A profound threat to our fisheries, the ocean habitat, and our way of life. Please read and sign this important petition

Dear Secretary Zinke: We participate, either directly or indirectly, in a wide range of commercial fisheries in the New York-New Jersey Bight. The Bight is the geographic indentation along the Atlantic Coast extending northeasterly from Southern New Jersey to the eastern tip of Long Island. We write to express our concern and opposition to the proposed wind energy lease areas the Bureau of Ocean Energy Management (BOEM) has put out for “Call” in the New York-New Jersey Bight. We have appreciated your outreach to our industry over the past year, and hope we can continue a constructive dialogue. At the same time, we want to make sure you understand that the risks to our industry from poorly-planned offshore wind energy development are immense. If you were to draw a bulls-eye where our historic Mid-Atlantic fishing grounds are on a map, the bulls-eye would include the Hudson North and Hudson South Areas identified by the State of New York, and the Fairways North and Fairways South areas that BOEM unilaterally and subsequently added to the Call. This is a profound threat to our fisheries, the ocean habitat more generally, and our way of life. >click here to read and sign the petition<12:33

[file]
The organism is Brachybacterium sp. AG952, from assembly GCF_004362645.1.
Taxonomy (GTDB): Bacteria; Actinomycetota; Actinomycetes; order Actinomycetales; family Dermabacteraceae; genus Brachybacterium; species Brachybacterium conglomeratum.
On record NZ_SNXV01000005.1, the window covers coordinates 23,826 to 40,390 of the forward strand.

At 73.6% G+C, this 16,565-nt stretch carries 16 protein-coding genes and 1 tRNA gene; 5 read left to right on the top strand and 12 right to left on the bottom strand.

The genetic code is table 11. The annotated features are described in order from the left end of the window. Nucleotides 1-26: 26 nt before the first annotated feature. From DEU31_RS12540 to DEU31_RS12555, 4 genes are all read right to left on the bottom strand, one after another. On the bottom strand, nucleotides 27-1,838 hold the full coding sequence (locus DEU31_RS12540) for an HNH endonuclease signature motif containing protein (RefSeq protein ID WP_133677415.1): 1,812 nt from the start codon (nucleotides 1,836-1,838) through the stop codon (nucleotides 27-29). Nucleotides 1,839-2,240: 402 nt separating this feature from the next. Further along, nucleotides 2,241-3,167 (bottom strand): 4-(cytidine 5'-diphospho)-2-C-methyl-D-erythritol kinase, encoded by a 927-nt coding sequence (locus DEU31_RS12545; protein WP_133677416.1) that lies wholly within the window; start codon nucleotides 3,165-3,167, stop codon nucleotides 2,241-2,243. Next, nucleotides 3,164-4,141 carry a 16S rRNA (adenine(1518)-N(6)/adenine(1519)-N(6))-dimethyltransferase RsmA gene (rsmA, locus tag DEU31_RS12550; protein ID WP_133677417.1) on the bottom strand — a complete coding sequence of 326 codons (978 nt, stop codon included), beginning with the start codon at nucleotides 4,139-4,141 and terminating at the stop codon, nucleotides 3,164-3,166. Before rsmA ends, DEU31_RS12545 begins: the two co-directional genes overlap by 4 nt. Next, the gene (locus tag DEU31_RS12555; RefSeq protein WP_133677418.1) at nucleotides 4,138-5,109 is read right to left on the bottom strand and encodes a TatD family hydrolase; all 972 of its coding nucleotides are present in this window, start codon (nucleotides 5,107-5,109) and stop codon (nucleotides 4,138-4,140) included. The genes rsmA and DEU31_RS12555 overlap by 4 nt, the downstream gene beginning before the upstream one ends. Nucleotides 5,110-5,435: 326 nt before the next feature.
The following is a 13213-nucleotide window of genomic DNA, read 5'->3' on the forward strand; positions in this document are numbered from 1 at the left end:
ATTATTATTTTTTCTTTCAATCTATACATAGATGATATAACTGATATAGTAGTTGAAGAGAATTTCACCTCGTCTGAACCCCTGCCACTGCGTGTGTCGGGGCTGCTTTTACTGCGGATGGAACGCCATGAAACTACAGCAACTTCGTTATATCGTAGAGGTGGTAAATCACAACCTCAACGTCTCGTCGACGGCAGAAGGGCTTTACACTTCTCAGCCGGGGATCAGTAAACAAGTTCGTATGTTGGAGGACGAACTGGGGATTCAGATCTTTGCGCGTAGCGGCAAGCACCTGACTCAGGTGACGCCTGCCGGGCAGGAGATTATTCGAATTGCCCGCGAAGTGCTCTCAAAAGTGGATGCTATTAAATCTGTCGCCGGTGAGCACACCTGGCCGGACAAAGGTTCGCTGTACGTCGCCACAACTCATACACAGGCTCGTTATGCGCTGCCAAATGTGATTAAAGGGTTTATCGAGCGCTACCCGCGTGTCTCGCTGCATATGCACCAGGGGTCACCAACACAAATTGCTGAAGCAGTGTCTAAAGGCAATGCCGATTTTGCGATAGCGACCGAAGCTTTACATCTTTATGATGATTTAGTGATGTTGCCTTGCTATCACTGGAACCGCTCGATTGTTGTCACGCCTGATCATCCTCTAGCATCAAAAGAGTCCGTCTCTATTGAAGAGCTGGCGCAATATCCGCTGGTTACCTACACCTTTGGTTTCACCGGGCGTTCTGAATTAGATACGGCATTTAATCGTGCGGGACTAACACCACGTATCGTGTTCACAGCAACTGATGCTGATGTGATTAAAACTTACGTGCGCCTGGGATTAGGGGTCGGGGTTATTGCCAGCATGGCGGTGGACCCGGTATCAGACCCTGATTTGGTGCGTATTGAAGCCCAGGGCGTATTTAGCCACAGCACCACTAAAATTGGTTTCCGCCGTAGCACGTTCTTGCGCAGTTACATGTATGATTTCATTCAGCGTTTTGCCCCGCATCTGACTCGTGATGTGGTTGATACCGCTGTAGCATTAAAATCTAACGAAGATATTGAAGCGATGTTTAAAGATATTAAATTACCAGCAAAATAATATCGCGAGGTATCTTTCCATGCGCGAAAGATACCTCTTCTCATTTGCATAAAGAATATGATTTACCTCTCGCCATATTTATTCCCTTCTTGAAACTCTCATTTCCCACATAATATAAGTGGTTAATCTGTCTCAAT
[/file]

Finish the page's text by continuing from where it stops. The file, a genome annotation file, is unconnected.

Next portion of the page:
Stop efforts to kill salmon and fishing jobs

Today, many Northern California commercial fishermen sit in harbors along our coast worrying about their bills and waiting for another disastrously shortened salmon season to begin. Many businesses that serve the normally robust sport salmon fishery also have suffered because of the delay. River fishing guides have lost half their season as well. Salmon numbers are predicted to be down from the lingering effects of the last drought and the damaging water allocation decisions that put salmon fishing families last. Meanwhile, San Joaquin Valley congressmen are hard at work tilting the balance of water in California toward valley agricultural barons. >click to read<10:48

Seals were once nearly wiped out from the Gulf of Maine.